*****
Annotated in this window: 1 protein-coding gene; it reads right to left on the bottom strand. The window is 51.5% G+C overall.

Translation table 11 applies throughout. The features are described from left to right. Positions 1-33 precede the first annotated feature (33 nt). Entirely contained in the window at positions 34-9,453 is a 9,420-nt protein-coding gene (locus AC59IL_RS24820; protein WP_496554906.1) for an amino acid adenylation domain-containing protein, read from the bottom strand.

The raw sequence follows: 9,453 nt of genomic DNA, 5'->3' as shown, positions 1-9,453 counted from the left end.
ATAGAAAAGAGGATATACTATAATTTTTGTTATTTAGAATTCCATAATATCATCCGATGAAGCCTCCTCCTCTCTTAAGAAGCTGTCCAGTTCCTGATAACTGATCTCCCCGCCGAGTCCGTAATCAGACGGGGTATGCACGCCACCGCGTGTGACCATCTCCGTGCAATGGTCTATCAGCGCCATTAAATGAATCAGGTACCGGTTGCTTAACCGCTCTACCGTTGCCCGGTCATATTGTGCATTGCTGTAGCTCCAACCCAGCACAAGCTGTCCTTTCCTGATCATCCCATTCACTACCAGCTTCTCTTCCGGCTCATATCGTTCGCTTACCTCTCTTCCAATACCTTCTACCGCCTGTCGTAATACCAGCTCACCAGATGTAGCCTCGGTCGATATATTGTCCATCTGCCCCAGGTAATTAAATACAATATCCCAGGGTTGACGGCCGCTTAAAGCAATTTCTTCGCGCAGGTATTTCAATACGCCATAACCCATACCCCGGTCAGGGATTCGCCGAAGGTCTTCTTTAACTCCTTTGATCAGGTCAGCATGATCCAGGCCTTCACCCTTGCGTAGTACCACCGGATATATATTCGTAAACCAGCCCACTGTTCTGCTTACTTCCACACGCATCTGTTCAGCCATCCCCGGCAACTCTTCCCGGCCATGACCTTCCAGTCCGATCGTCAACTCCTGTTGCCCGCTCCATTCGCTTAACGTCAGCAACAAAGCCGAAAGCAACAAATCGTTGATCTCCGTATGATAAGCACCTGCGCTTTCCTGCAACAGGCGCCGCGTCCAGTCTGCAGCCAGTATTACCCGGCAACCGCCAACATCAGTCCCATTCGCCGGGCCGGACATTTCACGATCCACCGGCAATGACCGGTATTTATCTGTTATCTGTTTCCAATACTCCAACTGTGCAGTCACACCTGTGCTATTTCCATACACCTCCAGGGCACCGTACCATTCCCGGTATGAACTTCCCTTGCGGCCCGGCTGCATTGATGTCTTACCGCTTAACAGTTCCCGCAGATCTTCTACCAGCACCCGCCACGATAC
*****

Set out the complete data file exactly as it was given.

Annotated in this window: 1 protein-coding gene; it reads right to left on the bottom strand. The window is 51.5% G+C overall.

Translation table 11 applies throughout. The features are described from left to right. Positions 1-33 precede the first annotated feature (33 nt). Entirely contained in the window at positions 34-9,453 is a 9,420-nt protein-coding gene (locus AC59IL_RS24820; protein WP_496554906.1) for an amino acid adenylation domain-containing protein, read from the bottom strand.

The raw sequence follows: 9,453 nt of genomic DNA, 5'->3' as shown, positions 1-9,453 counted from the left end.
ATAGAAAAGAGGATATACTATAATTTTTGTTATTTAGAATTCCATAATATCATCCGATGAAGCCTCCTCCTCTCTTAAGAAGCTGTCCAGTTCCTGATAACTGATCTCCCCGCCGAGTCCGTAATCAGACGGGGTATGCACGCCACCGCGTGTGACCATCTCCGTGCAATGGTCTATCAGCGCCATTAAATGAATCAGGTACCGGTTGCTTAACCGCTCTACCGTTGCCCGGTCATATTGTGCATTGCTGTAGCTCCAACCCAGCACAAGCTGTCCTTTCCTGATCATCCCATTCACTACCAGCTTCTCTTCCGGCTCATATCGTTCGCTTACCTCTCTTCCAATACCTTCTACCGCCTGTCGTAATACCAGCTCACCAGATGTAGCCTCGGTCGATATATTGTCCATCTGCCCCAGGTAATTAAATACAATATCCCAGGGTTGACGGCCGCTTAAAGCAATTTCTTCGCGCAGGTATTTCAATACGCCATAACCCATACCCCGGTCAGGGATTCGCCGAAGGTCTTCTTTAACTCCTTTGATCAGGTCAGCATGATCCAGGCCTTCACCCTTGCGTAGTACCACCGGATATATATTCGTAAACCAGCCCACTGTTCTGCTTACTTCCACACGCATCTGTTCAGCCATCCCCGGCAACTCTTCCCGGCCATGACCTTCCAGTCCGATCGTCAACTCCTGTTGCCCGCTCCATTCGCTTAACGTCAGCAACAAAGCCGAAAGCAACAAATCGTTGATCTCCGTATGATAAGCACCTGCGCTTTCCTGCAACAGGCGCCGCGTCCAGTCTGCAGCCAGTATTACCCGGCAACCGCCAACATCAGTCCCATTCGCCGGGCCGGACATTTCACGATCCACCGGCAATGACCGGTATTTATCTGTTATCTGTTTCCAATACTCCAACTGTGCAGTCACACCTGTGCTATTTCCATACACCTCCAGGGCACCGTACCATTCCCGGTATGAACTTCCCTTGCGGCCCGGCTGCATTGATGTCTTACCGCTTAACAGTTCCCGCAGATCTTCTACCAGCACCCGCCACGATAC